2. Using the master nodes' CLI console, create namespaces using the following command:

    kubectl create -f namespace.yaml
    

    Verify if the namespaces are created in your Kubernetes cluster using the following command:

    kubectl get namespaces
    

    The output of the command should be:

    Namespace

  3. From the Kubernetes dashboard, deploy the rbac.yaml in the default namespace using the following command:

    kubectl create -f rbac.yaml
    
  4. Deploy the IPAM CRD and IPAM controller for automatically assigning IP addresses to the Kubernetes services. Use the following command:

    kubectl create -f vip.yaml
    kubectl create -f ipam_deploy.yaml
    
  5. Deploy the Citrix ADC CPX for hotdrink, colddrink , and guestbook microservices using following commands:

    kubectl create -f cpx.yaml -n tier-2-adc
    kubectl create -f hotdrink-secret.yaml -n tier-2-adc
    
  6. Deploy three types of hotdrink beverage microservices using following commands:

    kubectl create -f team_hotdrink.yaml -n team-hotdrink
    kubectl create -f hotdrink-secret.yaml -n team-hotdrink
    
  7. Deploy the colddrink beverage microservice using following commands:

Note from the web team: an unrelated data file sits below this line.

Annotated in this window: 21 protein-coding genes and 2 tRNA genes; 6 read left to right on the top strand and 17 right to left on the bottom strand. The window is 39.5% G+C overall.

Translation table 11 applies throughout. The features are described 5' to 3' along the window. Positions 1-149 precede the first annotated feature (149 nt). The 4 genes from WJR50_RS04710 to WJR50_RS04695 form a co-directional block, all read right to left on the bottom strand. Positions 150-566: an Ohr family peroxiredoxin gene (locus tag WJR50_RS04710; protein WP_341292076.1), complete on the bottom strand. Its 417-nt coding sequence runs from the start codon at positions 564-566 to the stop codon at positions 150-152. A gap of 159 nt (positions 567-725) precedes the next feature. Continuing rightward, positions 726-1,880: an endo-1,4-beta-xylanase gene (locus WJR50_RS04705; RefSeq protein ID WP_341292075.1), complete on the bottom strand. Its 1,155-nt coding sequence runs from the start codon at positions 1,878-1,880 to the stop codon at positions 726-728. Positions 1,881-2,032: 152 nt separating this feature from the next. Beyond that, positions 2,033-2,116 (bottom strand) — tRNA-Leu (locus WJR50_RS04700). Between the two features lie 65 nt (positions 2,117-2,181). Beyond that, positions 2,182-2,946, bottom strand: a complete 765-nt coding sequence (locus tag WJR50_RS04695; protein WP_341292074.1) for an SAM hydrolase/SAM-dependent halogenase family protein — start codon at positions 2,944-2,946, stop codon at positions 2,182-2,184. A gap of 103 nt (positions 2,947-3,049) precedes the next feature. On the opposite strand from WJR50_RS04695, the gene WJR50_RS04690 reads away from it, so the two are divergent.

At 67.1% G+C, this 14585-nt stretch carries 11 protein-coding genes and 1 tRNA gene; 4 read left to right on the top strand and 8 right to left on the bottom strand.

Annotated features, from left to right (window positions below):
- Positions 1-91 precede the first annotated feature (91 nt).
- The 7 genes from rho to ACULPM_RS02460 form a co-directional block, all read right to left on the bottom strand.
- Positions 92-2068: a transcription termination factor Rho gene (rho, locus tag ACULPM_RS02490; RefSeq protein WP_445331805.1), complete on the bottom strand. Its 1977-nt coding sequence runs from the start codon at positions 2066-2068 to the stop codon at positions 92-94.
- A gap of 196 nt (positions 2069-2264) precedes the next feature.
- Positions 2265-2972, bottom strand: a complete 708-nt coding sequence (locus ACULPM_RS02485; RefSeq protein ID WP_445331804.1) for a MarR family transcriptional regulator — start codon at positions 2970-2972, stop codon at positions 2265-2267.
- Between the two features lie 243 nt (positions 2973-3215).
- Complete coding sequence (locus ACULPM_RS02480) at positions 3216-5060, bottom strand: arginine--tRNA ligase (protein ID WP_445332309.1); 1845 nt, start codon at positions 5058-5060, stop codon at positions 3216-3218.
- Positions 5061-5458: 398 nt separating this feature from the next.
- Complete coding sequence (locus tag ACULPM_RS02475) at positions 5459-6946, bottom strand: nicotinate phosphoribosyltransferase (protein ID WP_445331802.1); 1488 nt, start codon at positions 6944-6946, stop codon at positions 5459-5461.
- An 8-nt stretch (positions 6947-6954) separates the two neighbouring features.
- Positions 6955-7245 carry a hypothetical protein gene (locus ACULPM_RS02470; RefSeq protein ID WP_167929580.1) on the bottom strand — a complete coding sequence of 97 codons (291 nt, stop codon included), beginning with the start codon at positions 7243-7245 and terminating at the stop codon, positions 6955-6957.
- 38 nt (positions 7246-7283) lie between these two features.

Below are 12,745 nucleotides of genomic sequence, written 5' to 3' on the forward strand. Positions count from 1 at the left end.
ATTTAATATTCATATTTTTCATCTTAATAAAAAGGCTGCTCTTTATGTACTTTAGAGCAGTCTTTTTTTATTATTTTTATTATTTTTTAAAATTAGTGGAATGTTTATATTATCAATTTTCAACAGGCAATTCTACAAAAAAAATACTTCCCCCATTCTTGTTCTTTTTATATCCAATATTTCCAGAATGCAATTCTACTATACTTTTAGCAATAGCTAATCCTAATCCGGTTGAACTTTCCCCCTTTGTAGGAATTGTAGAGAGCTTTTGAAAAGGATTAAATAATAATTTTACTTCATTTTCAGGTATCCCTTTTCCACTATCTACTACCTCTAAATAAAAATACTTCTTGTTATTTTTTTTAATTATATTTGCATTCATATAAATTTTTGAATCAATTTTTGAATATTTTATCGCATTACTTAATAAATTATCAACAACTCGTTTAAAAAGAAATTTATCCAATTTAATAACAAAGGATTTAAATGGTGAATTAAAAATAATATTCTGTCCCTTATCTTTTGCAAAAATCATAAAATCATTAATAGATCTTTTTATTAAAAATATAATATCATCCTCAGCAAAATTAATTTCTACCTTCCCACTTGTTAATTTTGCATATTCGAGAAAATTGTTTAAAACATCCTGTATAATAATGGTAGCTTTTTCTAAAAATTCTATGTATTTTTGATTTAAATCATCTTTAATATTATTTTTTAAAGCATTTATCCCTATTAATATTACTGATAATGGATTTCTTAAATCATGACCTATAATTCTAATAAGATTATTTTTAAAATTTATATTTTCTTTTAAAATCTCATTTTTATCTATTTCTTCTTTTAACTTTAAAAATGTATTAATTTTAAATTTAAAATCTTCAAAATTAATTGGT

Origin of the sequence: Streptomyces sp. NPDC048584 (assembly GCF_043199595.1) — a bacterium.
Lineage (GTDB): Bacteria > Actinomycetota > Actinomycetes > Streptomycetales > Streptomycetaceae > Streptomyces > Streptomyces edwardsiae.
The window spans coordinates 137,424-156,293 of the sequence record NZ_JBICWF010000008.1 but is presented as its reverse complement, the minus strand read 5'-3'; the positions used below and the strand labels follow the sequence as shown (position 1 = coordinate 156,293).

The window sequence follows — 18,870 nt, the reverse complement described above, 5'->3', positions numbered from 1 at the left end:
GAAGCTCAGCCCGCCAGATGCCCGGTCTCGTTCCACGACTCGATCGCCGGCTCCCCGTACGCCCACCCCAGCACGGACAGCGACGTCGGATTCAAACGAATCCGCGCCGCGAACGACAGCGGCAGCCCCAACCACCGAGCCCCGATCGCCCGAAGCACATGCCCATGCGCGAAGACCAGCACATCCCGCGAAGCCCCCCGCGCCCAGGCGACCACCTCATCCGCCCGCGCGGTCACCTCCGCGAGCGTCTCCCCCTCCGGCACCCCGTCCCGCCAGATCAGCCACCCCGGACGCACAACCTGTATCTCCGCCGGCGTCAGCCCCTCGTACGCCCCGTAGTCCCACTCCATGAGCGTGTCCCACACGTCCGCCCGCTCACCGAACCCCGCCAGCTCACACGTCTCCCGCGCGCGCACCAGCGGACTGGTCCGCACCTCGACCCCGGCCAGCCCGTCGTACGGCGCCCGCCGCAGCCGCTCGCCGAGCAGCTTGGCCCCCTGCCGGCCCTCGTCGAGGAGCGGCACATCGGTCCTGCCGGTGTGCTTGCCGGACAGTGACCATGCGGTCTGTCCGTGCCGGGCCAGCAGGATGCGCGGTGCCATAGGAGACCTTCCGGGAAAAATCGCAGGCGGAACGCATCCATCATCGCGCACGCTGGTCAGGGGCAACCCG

kubectl create -f team_colddrink.yaml -n team-colddrink
    kubectl create -f colddrink-secret.yaml -n team-colddrink
    
  8. Deploy the guestbook no SQL type microservice using following commands:

    kubectl create -f team_guestbook.yaml -n team-guestbook
    
  9. Log on to Tier-1 Citrix ADC to verify if no configuration is pushed from the Citrix ingress controller before automating the Tier-1 Citrix ADC.

  10. Deploy the Citrix ingress controller to push the Citrix ADC CPX configuration to the Tier-1 Citrix ADC automatically. In the cic_vpx.yaml, change the value of the NS_IP environment variable with your Citrix ADC VPX NS_IP. For more information on the Citrix ingress controller deployment, see Deploy the Citrix ingress controller using YAML.

    After you update the cic_vpx.yaml file, deploy the file using the following command:

    kubectl create -f cic_vpx.yaml -n tier-2-adc
    
  11. Verify if the IPAM controller has assigned the IP addresses to the Citrix ADC CPX services. Use the following command:

    kubectl get svc -n tier-2-adc
    
  12. Add the following DNS entries in your local machine host files to access the microservices using Internet:

    <frontend-ip from ingress_vpx.yaml> hotdrink.beverages.com
    <frontend-ip from ingress_vpx.yaml> colddrink.beverages.com
    <frontend-ip from ingress_vpx.yaml> guestbook.beverages.com
    

You can now access the microservices using the following URL: https://hotdrink.beverages.com